Getting the best from everyone can make for success of failure in your endeavor. And that means far more people than those directly involved. Here we are looking at any ‘impact’ that you might be having. And sometimes these can be pretty tenuous.
To be good at stakeholder management, it's vital that you consider anyone who could be affected, whilst not letting that get in the way of your project's success.
So here are some tips to get you started.
1. See the Big Picture
Practice, perhaps in experiences you have before it gets important, having a broad and creative view on just who might be involved and why. Think about when decisions affect you and whether those involved in decision-making considered you - and, if not, how that made you feel. Well, there are others you are doing just the same thing to.
2. Measure the Impact
By noticing just what the impact might be on each and every one of them, you will be able to spot just who are the movers and shakers. Who could be assets and who could be adversaries? That's where you come in - how well you can build relationships (and how fast), could be the difference between co-operation, collaboration and failure.
3. Lobby Well
This is where great networking and communication skills come into their own. Those with the best stakeholder management skills work on those who can make a difference.
Through keeping them well informed, they create a well of support, which can be a fantastic leverage tool in the future. In fact it's great to start to build relationships before you even know you might need them.
4. Spread the Load
If you have any people on your team who are really good communicators and relationship builders, give them a job! Get them onside to be able to get close to those who matter in your stakeholder audience.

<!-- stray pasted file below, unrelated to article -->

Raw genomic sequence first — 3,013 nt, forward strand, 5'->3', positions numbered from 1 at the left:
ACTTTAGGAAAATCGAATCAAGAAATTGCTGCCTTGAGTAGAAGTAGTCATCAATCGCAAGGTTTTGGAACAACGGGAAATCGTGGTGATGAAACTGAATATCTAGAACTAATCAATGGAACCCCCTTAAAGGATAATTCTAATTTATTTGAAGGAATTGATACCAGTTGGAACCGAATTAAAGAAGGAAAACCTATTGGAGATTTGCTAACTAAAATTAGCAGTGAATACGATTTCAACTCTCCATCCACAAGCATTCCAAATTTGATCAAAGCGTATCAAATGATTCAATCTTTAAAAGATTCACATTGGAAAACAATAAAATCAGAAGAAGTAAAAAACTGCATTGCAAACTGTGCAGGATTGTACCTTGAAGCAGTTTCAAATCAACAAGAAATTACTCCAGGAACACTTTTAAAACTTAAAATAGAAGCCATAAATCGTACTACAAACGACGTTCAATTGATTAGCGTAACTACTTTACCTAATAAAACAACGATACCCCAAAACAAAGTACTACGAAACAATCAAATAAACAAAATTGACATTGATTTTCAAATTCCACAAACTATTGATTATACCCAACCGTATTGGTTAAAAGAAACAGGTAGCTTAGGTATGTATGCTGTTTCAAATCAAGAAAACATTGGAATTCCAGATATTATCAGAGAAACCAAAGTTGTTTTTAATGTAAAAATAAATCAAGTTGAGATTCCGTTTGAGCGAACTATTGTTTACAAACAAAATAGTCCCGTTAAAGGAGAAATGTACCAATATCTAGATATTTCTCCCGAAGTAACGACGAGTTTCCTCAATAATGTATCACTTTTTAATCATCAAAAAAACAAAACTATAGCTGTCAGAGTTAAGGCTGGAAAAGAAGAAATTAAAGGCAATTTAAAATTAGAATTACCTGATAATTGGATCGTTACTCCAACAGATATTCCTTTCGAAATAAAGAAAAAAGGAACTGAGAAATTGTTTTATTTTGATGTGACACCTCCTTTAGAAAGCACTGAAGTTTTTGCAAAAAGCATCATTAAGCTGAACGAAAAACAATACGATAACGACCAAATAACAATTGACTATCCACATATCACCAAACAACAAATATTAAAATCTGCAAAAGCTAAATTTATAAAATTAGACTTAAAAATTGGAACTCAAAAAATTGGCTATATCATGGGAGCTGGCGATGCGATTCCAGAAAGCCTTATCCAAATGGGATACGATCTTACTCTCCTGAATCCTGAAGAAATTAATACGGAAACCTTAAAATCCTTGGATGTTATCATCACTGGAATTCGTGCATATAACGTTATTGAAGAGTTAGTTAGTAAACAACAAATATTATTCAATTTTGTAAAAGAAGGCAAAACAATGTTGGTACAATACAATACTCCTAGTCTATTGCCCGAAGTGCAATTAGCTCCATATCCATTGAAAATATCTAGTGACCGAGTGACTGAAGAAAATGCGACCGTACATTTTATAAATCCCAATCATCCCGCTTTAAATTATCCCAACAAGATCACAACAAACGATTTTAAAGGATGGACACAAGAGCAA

By sharing the efforts to communicate with those who are important, you can build a broad base of links which can be utilized profitably. And, your team work closely together with a common goal.
5. And There's More
By using the team in the first place a better picture of those with possible interests can be built. And it's great for team-building too!
Your people need to be fully with you on this - treat them with care and attention and they will be your asset and not another ‘issue’.
6. Get Creative
Those with great Stakeholder Management skills build trust and rapport easily - and by doing this they can find the ‘hot button’ of their key stakeholders quickly and effectively.
And that often requires thinking ‘outside the box’ - an acquired skill - and one that can be developed, nonetheless.
Try to spot where to spend your time most effectively. Some stakeholders will be more important - more potentially damaging if their support were to fail. Time gets spent appropriately - and those who are already supporters are not forgotten!
8. Update Regularly
It's about keeping the eye on the ball. By making sure that a frequent check is made on the state of these vital relationships, it is a lot less likely that things can go wrong - balls do not get dropped!
9. Give Credit
By making sure that those who are on-side with the business; the project; the initiative, get credit as the end draws near, longer-term relationships and indeed future advocates are created.
Those best at Stakeholder Management go back and look at the learnings, incorporating them into the next round!
That's it then - loads to do; people to meet and hands to shake. Stakeholder management is indefinable in it's breadth - someone has to take accountability for this - and it needs to be you!
© 2007 Martin Haworth is a Business and Management Coach. He works worldwide, mainly by phone, with small business owners, managers and corporate leaders. He has hundreds of hints, tips and ideas at his website, Coaching Businesses To Success .